According to Murdoch, “I am, I think, rather like my books,” and inasmuch as they depict emotional frenzy involving a small group of closely related, typically upper-class characters, her books resemble her letters as well. And if her novels may be described as idealistic fables in which moral conflict and sexual suffering are undergone largely so that they can be overcome, such struggles also mark Murdoch’s correspondence. Not surprisingly, intensity, or what might be termed the will to goodness, is choreographed more formally in novels such as The Black Prince and The Philosopher’s Pupil, but the letters clearly convey the same ethics of freedom and frailty, of meaning well and acting beneficially that preoccupy Murdoch’s fiction. For all the infidelities that it records, the correspondence throughout contains an enduring undercurrent of good faith, a belief that loving will uplift both lover and beloved, that it will engender the best version of themselves, and that whatever its physical manifestations may be, they are ultimately portals to an enhanced, or even entranced, metaphysic of acceptance. Correspondence emerges as an operative term, with its connotations of interplay, mutuality, trust, giving and receiving, and of the privacy that implicitly is an individual’s preeminent entitlement and domain.
Although “writing these letters is not a sexless activity,” the articulation and affirmation of desire—and of desire as a known, shared value—seems the mail’s special function. “Living on paper” attains a literal meaning, signifying the vital part correspondence plays in the process of sustaining the (so to speak) singular duality that self and other are capable of creating. In a sense, a correspondence is an affair in written form, a form that culminates not in whatever is entailed in Murdoch’s thinking herself “a sadomasochistic male homosexual” but in the really good talk she would have with her partner du jour when next they met.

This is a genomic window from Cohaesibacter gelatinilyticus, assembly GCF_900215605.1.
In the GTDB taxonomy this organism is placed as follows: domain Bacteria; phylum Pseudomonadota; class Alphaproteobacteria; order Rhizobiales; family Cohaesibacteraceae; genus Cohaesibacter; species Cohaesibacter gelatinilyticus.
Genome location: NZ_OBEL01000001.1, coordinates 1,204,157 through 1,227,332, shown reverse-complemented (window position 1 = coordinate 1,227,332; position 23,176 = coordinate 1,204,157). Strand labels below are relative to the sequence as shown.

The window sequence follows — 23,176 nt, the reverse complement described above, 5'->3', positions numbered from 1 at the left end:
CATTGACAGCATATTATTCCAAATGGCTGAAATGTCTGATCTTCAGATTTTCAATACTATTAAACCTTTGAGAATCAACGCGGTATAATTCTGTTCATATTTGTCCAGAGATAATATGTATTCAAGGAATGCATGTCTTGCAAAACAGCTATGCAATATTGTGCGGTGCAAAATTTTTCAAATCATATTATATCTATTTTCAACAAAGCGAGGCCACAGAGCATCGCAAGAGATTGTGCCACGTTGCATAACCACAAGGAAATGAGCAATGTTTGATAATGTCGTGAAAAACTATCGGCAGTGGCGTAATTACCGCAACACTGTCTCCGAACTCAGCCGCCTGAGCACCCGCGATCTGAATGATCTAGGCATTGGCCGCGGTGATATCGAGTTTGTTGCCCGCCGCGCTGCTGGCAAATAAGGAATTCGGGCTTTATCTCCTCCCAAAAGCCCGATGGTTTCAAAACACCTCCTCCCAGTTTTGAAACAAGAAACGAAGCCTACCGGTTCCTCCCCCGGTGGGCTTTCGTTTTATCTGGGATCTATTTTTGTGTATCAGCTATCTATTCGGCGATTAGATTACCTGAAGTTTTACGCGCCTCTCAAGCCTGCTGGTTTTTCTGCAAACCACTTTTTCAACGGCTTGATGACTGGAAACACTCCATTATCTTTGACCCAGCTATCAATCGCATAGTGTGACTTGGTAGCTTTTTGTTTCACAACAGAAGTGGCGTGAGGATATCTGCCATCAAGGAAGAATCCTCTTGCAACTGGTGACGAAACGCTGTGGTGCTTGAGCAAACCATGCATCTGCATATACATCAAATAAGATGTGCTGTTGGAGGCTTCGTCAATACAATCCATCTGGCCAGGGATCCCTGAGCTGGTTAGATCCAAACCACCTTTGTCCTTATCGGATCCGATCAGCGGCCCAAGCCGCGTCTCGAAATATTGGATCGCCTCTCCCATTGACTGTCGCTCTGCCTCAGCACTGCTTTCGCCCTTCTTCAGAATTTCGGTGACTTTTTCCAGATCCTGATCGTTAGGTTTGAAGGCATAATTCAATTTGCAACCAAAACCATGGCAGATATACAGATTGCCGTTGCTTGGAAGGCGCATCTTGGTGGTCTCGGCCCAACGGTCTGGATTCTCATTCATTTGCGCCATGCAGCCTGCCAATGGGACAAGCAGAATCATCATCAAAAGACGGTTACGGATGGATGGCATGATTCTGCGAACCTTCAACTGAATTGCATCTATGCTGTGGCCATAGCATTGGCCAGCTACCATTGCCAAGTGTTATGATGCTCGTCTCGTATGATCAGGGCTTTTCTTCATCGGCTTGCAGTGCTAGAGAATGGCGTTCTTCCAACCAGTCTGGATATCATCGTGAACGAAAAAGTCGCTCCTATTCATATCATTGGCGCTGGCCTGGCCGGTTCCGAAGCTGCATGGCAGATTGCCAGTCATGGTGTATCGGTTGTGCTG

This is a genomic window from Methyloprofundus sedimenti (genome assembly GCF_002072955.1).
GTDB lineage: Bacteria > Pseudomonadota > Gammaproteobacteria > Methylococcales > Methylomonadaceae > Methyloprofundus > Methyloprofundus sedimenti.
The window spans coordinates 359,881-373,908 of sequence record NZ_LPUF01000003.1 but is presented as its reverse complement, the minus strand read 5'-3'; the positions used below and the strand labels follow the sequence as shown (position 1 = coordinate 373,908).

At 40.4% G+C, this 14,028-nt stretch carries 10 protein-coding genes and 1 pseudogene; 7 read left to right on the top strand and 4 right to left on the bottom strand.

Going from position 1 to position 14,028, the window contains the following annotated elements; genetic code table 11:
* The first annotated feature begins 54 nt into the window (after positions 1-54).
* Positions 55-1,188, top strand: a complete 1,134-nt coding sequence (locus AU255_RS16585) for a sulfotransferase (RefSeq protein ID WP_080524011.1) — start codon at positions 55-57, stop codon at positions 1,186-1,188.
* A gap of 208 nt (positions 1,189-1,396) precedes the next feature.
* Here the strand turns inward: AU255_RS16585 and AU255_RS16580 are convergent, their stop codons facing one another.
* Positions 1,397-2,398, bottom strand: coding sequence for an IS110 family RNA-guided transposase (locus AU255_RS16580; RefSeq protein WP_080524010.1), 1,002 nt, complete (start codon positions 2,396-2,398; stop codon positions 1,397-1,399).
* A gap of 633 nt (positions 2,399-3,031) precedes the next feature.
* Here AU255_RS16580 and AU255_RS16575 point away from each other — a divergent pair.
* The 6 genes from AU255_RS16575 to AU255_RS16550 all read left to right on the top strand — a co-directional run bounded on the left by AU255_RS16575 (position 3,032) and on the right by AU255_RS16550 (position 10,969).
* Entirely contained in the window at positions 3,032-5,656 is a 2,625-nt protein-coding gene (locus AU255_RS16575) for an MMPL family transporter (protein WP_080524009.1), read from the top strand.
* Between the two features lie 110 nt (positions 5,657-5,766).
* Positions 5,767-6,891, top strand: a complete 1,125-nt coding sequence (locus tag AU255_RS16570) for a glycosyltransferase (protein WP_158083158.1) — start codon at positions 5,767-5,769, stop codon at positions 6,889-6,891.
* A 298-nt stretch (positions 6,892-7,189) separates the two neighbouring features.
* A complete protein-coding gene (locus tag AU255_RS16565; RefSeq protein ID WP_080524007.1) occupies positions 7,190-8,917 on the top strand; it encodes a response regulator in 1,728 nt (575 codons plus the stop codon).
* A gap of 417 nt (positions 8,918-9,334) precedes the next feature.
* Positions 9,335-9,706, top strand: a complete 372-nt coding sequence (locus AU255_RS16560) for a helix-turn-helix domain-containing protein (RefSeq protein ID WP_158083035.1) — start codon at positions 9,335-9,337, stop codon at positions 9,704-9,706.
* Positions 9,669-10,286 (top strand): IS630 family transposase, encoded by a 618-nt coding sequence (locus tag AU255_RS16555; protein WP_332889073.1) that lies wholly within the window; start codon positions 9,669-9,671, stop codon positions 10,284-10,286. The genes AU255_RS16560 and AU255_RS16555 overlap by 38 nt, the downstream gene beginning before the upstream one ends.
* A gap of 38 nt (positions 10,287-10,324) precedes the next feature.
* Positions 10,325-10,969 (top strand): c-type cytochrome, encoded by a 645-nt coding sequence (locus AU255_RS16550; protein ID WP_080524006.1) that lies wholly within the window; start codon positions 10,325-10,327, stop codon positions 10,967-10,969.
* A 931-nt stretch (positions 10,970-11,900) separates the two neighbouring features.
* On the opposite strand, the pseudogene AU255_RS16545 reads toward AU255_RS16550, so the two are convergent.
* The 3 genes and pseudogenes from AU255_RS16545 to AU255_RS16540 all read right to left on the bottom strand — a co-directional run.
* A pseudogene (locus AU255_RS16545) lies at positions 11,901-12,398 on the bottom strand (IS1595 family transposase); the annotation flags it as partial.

Yet, large as the ethics and morality of relationships loom, they are far from being the whole story of Living on Paper. A discouraged Murdoch asserted, late in her career, that “I am just not a philosopher,” and although this may be technically the case, her writings are imbued with a keen awareness of and relish for all the philosophical and artistic embodiments of the European humanist tradition (at least up to the advent of deconstruction). These letters exemplify in tone and discursiveness her view that “philosophy is thinking without presuppositions—or aspires to it.” Indeed, the unconditional may be her watchword. The editors honor her wonderfully well stocked mind by including an appendix of names and terms, and deal tactfully with that mind’s sad decline. (Murdoch died of Alzheimer’s disease in 1999.) As well as indicating her philosophical enthusiasms, the letters also trace her spiritual and political trajectories, from apprentice existentialist to Christian-Buddhist mystic and from zealous Communist Party member to Margaret Thatcher supporter, making Living on Paper a noteworthy contribution to the intellectual and cultural history of postwar England. And the book also has much to offer concerning the long-standing intellectual crisis arising out of the withering away of romanticism. Perhaps the editors in their introductions to the book’s eight sections might have supplied a little more social and historical background to those days. Doing so would sharpen still further an appreciation of Iris Murdoch’s obviously powerful need to “live in letters.”
George O’Brien is professor emeritus of English at Georgetown University.